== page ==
Saturday, 25 March 2017

A New Interactive Resource: Royal Ballet School's Ballet History Timeline

Bridge of Aspiration between the Royal Ballet School and the Royal Opera House
Photo Edward
Source Wikipedia
Copyright released by the author

The Royal Ballet School has recently compiled a magnificent resource for anyone who is interested in the history of dance in the United Kingdom called the Ballet History Timeline. It consists of nearly 750 images of items held in The Royal Ballet School Special Collections together with commentary written by the School’s Manager of Special Collections, Anna Meadmore. There is a useful introductory video on YouTube which states what is in the collection and how to use it.

At present. the Timeline covers the period between 1862 (the year in which Marius Petipa was appointed chief ballet master of the Maryinsky Ballet) and 1956 (the year in which the Royal Ballet received its royal charter and, also incidentally, the year in which the Bolshoi made its first appearance in the United Kingdom). However, the intention is to go back much further and also to advance to the present time.

Readers can access this resource at There are at present 6 introductory chapters:
  • "Prologue: Marius Petipa and the Imperial Russian Ballet 1860–1897
  • The Birth of Modern Ballet: the Diaghilev Ballets Russes 1898–1919
  • Early British Ballet: foundations and pioneers 1920–30
  • Early British Ballet: building a repertoire 1931–38
  • World War Two: a national ballet for Britain 1939–46
  • Formative Years: The Royal Ballet 1947–56".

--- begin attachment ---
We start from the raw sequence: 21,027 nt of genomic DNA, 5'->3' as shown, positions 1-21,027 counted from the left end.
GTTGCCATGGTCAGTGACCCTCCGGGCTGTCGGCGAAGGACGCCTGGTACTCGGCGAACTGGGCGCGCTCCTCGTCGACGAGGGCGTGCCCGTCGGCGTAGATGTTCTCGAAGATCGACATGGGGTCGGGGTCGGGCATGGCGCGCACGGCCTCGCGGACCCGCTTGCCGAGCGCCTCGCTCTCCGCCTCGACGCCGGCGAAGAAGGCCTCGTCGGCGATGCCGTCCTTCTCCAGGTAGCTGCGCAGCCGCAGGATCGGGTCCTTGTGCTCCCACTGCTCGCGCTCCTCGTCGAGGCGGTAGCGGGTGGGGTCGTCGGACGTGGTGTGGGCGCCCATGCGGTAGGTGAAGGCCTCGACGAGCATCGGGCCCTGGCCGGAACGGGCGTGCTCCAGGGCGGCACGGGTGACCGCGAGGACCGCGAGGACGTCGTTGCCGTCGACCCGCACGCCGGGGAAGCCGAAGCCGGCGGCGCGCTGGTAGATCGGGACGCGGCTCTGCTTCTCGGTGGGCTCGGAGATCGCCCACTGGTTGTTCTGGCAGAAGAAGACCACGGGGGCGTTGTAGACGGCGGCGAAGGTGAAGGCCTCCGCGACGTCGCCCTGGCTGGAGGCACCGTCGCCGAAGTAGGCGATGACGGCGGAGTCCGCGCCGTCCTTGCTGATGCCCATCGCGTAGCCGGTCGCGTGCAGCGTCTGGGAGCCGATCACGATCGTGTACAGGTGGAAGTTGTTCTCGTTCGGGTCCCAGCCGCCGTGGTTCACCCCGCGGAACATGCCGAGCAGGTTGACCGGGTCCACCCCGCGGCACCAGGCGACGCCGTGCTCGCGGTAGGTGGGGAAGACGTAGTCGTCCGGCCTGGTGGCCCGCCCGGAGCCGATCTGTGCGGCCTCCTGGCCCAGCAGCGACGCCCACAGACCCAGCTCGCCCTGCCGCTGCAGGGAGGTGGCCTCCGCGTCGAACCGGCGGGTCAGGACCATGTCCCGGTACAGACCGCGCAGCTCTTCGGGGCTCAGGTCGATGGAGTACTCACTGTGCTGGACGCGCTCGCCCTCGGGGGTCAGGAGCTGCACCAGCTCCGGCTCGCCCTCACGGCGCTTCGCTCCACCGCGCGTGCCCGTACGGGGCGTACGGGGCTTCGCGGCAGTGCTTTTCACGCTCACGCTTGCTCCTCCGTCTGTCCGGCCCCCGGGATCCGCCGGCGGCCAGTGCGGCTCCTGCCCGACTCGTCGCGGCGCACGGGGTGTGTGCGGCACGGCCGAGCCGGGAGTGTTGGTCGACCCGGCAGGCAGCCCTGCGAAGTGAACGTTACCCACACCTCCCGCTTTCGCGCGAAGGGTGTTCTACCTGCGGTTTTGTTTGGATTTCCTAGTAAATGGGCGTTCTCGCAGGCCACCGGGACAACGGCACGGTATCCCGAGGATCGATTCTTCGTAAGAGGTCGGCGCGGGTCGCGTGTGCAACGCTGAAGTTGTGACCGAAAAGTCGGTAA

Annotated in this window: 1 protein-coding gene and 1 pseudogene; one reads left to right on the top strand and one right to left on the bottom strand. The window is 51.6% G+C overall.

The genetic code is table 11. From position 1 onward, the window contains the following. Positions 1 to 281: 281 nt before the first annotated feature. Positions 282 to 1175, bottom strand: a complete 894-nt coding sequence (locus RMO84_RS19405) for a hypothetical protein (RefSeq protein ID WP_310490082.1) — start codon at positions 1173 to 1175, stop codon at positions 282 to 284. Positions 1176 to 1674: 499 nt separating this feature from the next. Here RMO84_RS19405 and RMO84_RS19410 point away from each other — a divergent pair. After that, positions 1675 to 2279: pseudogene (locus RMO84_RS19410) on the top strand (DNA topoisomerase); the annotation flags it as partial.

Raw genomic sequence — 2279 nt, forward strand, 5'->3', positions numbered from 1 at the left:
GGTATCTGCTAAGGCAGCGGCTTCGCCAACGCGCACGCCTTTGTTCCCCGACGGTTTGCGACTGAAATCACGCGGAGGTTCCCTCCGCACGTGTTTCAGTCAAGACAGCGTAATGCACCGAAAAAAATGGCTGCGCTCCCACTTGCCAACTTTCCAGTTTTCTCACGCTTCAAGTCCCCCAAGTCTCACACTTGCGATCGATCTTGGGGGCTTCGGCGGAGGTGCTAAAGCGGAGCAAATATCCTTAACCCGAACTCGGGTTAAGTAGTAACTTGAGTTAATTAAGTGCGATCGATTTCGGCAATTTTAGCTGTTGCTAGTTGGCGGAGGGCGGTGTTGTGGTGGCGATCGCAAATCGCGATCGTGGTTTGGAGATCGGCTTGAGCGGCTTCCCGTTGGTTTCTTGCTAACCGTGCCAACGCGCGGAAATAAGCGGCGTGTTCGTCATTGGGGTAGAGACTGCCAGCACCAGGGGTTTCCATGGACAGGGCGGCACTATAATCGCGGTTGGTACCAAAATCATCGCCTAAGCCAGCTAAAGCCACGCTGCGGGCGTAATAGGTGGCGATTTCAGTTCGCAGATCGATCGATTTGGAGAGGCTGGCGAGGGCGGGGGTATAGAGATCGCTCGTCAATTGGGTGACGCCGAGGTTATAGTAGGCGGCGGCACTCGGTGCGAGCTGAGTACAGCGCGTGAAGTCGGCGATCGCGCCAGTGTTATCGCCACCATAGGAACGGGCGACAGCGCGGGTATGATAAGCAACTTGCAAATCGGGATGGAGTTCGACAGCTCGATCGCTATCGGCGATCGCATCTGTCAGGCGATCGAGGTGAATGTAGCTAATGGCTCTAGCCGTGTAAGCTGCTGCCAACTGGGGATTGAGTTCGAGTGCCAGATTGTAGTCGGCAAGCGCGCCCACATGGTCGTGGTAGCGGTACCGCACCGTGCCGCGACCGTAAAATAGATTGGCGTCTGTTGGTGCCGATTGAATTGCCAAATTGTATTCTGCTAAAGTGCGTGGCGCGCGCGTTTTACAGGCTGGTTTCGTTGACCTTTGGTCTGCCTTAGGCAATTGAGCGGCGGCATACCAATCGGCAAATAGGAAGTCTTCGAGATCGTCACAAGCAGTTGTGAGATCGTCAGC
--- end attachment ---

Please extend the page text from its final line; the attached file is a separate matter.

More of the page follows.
Users can either click on those or use the search facility.  

I have already had a lot of fun with this resource. I started by searching for "Petipa" and found references to him recurring in just about every chapter. The last of those references was:
"1862 – Marius PetipaBallet Master of Imperial Russia"
I clicked on the hypertext link and came across a page headed with that title bearing a splendid photo of Petipa in a costume from the ballet The Pharaoh's Daughter.  The introductory text states:
"Marius Petipa (1818–1910) was a French dancer and choreographer; he was chief Ballet Master of the Mariinsky Theatre in St Petersburg for more than 40 years (1862–1903). The repertoire and style of Imperial Russian Classicism is exemplified by the enduring ‘ballet classics’ that Marius Petipa and his assistant, Lev Ivanov, created to the glorious ballet scores of Pyotr Tchaikovsky."
More information can be obtained by clicking "Read More". There is also a short biography and a page of drawings, photos and an interesting lithograph of Arthur Saint-Leon's dance notation on a page headed "Gallery".

One of the pleasures of taking up ballet again very late in life is the awareness that one is participating albeit in a very small way in a glorious artistic tradition. It keeps me going when my legs ache and right foot screams out in agony. It motivates me to drive to Truro and back to see a youth ballet and, above all. to keep this publication going.

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